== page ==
If you're on the cutting edge of weight loss news, you may have heard of so-called "weight loss injections." The idea that you can get a shot (or two) at the doctor's office and watch the fat melt away might sound appealing. But is it too good to be true? What are weight loss injections? Are they safe and effective?
Other People Are Reading
A weight loss injection is any drug or supplement injected by a doctor for the purpose of weight control. Most claim to "dissolve fat" or to have an effect on the how the body burns calories. Injections for weight loss usually require weekly visits to the doctor's office, but can often be administered by a nurse.
Types of Weight Loss Injectables
Three main weight loss injections are on the market:
hCG--Human chorionic gonadotrophin is a hormone produced during pregnancy. It is used for fertility treatments and as a tumour marker. Some doctors have prescribed hCG for weight loss in conjunction with ultra-low-calorie diets (less than 500 calories a day) believing it capable of burning adipose (fat) tissue and preventing the loss of lean muscle mass.
B-12--This is a vitamin essential for metabolic processes and overall health. Proponents claim the injections work by giving an extra boost of energy and improving the metabolism.
Lipotropics--They are naturally occurring compounds in the body that assist with metabolism. Injections are thought to work by speeding up the metabolism.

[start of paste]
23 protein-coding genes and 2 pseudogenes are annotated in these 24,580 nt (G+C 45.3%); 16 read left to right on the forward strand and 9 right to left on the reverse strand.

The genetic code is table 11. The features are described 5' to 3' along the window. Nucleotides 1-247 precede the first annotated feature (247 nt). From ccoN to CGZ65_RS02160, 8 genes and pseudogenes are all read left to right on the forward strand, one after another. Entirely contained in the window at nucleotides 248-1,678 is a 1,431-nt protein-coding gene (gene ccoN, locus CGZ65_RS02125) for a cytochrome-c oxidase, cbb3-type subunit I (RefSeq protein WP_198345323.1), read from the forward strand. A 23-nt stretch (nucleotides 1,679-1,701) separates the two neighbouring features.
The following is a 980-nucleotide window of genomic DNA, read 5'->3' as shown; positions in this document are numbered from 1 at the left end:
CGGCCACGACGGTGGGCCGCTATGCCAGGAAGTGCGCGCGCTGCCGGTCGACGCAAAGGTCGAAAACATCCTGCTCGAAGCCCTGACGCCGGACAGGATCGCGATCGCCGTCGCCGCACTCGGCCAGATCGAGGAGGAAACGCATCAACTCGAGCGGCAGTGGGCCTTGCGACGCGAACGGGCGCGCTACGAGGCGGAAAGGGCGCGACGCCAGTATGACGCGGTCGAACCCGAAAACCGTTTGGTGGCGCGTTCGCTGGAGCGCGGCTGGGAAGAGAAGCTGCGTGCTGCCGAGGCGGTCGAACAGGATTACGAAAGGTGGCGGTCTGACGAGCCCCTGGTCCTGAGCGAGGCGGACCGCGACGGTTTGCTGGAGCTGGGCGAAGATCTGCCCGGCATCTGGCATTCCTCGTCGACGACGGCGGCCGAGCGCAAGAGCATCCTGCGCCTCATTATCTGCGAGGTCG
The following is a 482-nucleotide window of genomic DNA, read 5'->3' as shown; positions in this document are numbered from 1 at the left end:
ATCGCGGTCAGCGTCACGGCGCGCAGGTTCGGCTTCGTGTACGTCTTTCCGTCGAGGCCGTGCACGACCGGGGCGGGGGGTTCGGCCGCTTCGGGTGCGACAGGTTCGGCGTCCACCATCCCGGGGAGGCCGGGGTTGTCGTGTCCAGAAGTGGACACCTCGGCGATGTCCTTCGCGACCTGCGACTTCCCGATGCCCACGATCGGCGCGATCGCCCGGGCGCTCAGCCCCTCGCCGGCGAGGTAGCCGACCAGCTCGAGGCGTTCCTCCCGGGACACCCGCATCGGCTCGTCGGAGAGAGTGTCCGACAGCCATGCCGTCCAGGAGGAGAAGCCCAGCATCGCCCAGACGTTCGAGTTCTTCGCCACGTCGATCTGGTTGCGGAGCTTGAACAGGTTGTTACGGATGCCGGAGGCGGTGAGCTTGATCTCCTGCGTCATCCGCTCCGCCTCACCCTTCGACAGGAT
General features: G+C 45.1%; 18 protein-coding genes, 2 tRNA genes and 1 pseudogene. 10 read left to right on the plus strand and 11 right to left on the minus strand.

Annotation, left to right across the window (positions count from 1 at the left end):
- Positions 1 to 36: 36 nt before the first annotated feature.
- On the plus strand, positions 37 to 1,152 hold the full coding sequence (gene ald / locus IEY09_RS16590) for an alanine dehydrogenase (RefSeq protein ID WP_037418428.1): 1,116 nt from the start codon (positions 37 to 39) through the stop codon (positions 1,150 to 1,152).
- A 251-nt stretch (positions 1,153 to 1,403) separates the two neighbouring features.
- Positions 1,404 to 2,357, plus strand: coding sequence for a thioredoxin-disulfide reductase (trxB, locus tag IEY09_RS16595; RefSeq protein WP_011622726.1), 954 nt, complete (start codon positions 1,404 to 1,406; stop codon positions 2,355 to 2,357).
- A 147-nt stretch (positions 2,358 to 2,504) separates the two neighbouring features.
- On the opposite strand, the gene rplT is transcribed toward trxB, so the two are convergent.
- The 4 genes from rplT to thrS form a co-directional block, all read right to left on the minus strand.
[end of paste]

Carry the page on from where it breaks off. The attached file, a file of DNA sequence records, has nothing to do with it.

Are They Effective?
In a word, no. While hCG was once a very popular weight loss medication in the United States, in 1976, it became illegal to promote the drug as effective for weight loss. Since then, continued research, including one recent article published in the American Journal of Clinical Nutrition has warned against the use of hCG for weight loss, claiming that it is not effective. Vitamin B-12, while generally good for you in multivitamin form, has also not been proven effective for controlling weight, nor has it been FDA-approved as an injection for weight loss. As for lipotropic injections, there appears to be very little scientific research published on its use as a weight loss aid.
Are they safe?
None of these injectable weight loss solutions have been approved by the FDA as safe or effective. Further, many injections are often concoctions made up by the prescribing doctor, which means they have not been been through any clinical trials. So though there is little evidence against many injectable weight loss solutions, that's also because there has been so little investigation. Further, it typically takes the FDA some time to ban certain supplements. Never assume that a supplement is safe just because someone (even a doctor) is selling it.
As always, when considering any medical procedure, it is important to do your research and to discuss the procedure both with your specialist and with your primary care physician. Your regular doctor may have more insight about whether a procedure is right for you, given your medical history.
The bottom line
When it comes to weight loss, there are no quick solutions. Healthy eating choices and activity are far more effective at controlling weight and have other benefits for your body.
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